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Unit 4 Topic 2

Continuity of Life on Earth

Define evolution Evolution is the change in the genetic composition of a population during successive generations, which may result in the development of new species.
Define microevolution Microevolution is small-scale variation of allele frequencies within a species or population, in which the descendant is of the taxonomic group as the ancestor.
Define macroevolution Macroevolution is the variation of allele frequencies at or above the level of species, over geological time, resulting in the divergence of taxonomic groups, in which the descendant is in a different taxonomic group from the ancestor.
What is evolutionary radiation? an increase in taxonomic diversity or morphological disparity
What is genetic drift? A change in the gene pool of a population as a result of chance; usually occurs in small populations
What is the bottle-neck effect? when a catastrophic event or a period of adverse conditions drastically reduces the size of a population.
What is the founder effect? a type of gene flow that occurs when a few individuals that have become isolated from a larger population do not carry all the alleles that were present in the original population.
What is viability? capability of living
What is fecundity? a measure of fertility, the capacity to reproduce
What are 5 examples of selection pressures? 1. competition between species for food/territories 2. predator-prey relationships 3. competition within species for food/water 4. competition within species for territories/nesting places 5. sexual selection -selection of traits that attract males
What are the three main types of phenotypic selection? 1. stabilising selection 2. directional selection 3. disruptive selection
What is stabilising selection? What does this look like on a graph? A form of selection that tends to advantage organisms similar to their parents; this usually occurs when the environment is very stable and unchanging, and selects against extremes of phenotypes. Peak narrows - mean does not change.
What is directional selection? What does this look like on a graph? a form of selection that selects against one of two extremes and leads to a change in a trait over time. Mean/peak shifts
What is disruptive selection? What does this look like on a graph? a form of selection that operates in favour of extremes and against intermediate forms. Two peaks form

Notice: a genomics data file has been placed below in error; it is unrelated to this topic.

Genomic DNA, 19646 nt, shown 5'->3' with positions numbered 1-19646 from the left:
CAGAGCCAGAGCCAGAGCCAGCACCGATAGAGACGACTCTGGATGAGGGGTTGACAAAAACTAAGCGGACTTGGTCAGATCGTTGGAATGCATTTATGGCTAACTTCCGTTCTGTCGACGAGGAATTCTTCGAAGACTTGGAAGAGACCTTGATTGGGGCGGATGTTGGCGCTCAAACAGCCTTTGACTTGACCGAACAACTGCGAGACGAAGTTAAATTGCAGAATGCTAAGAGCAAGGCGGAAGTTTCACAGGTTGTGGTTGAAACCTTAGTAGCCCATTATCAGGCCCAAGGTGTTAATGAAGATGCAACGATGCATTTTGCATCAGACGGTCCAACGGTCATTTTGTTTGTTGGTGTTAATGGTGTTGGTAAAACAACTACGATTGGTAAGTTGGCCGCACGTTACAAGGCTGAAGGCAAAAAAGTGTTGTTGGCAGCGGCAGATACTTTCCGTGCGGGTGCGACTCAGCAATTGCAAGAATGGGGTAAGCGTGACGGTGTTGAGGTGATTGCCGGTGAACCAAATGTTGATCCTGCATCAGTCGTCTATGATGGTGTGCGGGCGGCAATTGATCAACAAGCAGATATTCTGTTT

What is gene flow? gene flow is the transfer of alleles that results from emigration and immigration between populations.
What is descent with modification? Descent with modification is Darwin's terminology indicating that life today has descended and evolved from common ancestors that were generally different from their modern descendants.
What is reproductive isolation? Reproductive isolation is the separation of populations that are unable to interbreed because of changes that produce physical, biological or behavioural barriers.
What is a pre-reproductive isolating mechanism? a mechanisms that prevents organisms from being able to interact to reproduce.
What are 4 examples of pre-reproductive isolating mechanisms? Geographical mechanisms temporal mechanisms behavioural mechanisms morphological mechanism
What is a post-reproductive isolating mechanism? a mechanisms that prevents fertilisation occuring or an embryo developing into viable offspring if reproduction does occur.
What are 3 examples of post-reproductive isolating mechanisms? gamete mortality zygote mortality hybrid sterility
What are the three modes of speciation? 1. allopatric 2. sympatric 3. parapatric
What is allopatric speciation? Speciation due to physical or geographic isolation.
What are some examples of things that can cause allopatric speciation? 1. water 2. mountains 3. continental drift 4. rising sea levels 5. climate change
What is sympatric speciation? speciation that occurs without physical or geographic isolation. Generally arises from reproductive isolation instead.
What is parapatric speciation? Speciation that occurs when populations are separated by an extreme change in habitat: populations may interbreed in bordering areas (hybrid zone)
What are the four patterns of evolution? 1. Divergent 2. Convergent 3. Parallel 4. Co-evolution
What is divergent evolution? a process whereby related species evolve new traits over time, away from the common ancestor, to give rise to new species. eg. koalas, Tasmanian devils and marsupial moles.
What is convergent evolution? a process whereby unrelated organisms evolve similar adaptations in response to similar environmental pressures. Eg. anteaters, echidnas, pangolins etc.
What is parallel evolution? a process whereby unrelated organisms evolve similar adaptations in response to the same environmental pressure. eg. sugar glider and flying squirrel
What is coevolution? a process whereby an evolutionary change in one species influences the evolution of another species.
Created by: Caitlyn_01
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